The day after Howard W. Hunter became President of the Church, he extended this loving invitation to Church members who were not actively participating:
“To those who have transgressed or been offended, we say, come back. To those who are hurt and struggling and afraid, we say, let us stand with you and dry your tears. To those who are confused and assailed by error on every side, we say, come to the God of all truth and the Church of continuing revelation. Come back. Stand with us. Carry on. Be believing. All is well, and all will be well. Feast at the table laid before you in The Church of Jesus Christ of Latter-day Saints and strive to follow the Good Shepherd who has provided it. Have hope, exert faith, receive—and give—charity, the pure love of Christ.”1
In his first general conference address as President of the Church a few months later, President Hunter said he felt impressed to continue this emphasis. “Come back,” he repeated. “Take literally [the Savior’s] invitation to ‘come, follow me.’ … He is the only sure way; he is the light of the world.”2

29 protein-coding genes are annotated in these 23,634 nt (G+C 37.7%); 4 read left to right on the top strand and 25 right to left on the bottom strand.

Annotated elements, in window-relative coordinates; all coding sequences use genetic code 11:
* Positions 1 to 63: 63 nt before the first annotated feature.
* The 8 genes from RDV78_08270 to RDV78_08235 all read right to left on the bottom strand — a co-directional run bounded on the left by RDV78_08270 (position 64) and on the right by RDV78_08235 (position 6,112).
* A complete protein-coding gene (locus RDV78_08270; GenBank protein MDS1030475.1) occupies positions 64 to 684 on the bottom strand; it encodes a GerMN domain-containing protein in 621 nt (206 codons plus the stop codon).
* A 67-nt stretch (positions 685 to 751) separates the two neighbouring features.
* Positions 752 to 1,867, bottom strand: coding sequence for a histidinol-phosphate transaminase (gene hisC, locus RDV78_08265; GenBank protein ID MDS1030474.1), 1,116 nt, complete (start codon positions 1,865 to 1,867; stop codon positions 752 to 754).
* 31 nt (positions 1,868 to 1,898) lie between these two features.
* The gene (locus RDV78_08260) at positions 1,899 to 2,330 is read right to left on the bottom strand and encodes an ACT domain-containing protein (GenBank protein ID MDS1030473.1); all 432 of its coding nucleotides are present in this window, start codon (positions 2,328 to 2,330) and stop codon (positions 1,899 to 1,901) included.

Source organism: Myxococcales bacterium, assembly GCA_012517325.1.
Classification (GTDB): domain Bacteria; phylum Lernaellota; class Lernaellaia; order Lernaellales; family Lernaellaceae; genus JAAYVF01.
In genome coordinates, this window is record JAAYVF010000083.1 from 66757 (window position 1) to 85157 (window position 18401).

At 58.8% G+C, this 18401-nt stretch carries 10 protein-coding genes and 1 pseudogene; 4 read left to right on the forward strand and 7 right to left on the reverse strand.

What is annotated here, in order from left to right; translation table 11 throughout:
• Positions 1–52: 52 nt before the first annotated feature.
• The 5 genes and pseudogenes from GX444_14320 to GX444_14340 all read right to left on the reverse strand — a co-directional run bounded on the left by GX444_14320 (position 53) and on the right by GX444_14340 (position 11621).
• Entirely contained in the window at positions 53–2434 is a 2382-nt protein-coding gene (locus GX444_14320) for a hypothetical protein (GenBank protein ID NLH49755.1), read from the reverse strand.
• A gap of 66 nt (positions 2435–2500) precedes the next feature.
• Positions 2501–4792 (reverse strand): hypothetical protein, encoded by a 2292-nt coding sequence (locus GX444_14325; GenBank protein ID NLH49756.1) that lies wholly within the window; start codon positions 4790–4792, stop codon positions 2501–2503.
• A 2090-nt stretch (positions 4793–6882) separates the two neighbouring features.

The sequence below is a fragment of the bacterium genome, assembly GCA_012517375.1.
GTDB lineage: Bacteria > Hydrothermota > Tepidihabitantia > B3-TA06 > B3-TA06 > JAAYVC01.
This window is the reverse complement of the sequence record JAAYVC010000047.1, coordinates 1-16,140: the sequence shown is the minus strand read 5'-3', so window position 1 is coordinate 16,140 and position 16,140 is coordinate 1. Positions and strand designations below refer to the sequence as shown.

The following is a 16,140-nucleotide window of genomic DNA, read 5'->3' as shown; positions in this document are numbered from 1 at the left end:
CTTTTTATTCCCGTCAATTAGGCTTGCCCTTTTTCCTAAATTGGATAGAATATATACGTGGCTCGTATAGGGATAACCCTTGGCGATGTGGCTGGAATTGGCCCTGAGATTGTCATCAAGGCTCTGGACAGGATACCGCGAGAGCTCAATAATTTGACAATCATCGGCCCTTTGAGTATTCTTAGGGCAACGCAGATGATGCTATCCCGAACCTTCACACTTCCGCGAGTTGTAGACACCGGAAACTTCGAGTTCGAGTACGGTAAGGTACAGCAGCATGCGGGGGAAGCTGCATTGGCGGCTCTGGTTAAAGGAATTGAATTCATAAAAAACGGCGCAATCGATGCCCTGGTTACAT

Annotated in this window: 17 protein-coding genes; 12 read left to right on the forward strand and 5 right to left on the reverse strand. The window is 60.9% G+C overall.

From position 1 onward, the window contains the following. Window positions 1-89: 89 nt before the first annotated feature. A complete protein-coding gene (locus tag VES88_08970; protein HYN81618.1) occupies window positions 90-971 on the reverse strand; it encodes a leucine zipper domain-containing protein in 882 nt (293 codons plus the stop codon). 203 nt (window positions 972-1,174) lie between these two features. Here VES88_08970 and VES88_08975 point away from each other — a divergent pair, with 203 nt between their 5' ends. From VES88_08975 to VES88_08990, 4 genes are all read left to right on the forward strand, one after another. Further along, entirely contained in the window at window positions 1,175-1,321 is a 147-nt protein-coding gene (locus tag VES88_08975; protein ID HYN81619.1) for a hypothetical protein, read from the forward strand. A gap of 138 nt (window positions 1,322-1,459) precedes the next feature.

Throughout his life, President Hunter helped many Church members return to activity. Relating such an experience from early adulthood, he said:
“My ward bishop assigned me as a ward teacher to a brother who boasted he was the oldest deacon in the Church. Home teaching was ward teaching in those days. His problem was that he loved to play golf on Sunday. It was discouraging to meet month after month with him and his wife and see no apparent progress. But finally, the right word was said to him and it struck a responsive chord. The word was covenant. We asked him, ‘What does the covenant of baptism mean to you?’ His expression changed, and for the first time we saw a serious side to him. Eventually he came to our classes, gave up golf, and took his wife to the temple.”3
The First Presidency [extended] to the membership of the Church a significant invitation … :
“To those who have ceased activity and to those who have become critical, we say, ‘Come back. Come back and feast at the table of the Lord, and taste again the sweet and satisfying fruits of fellowship with the Saints.’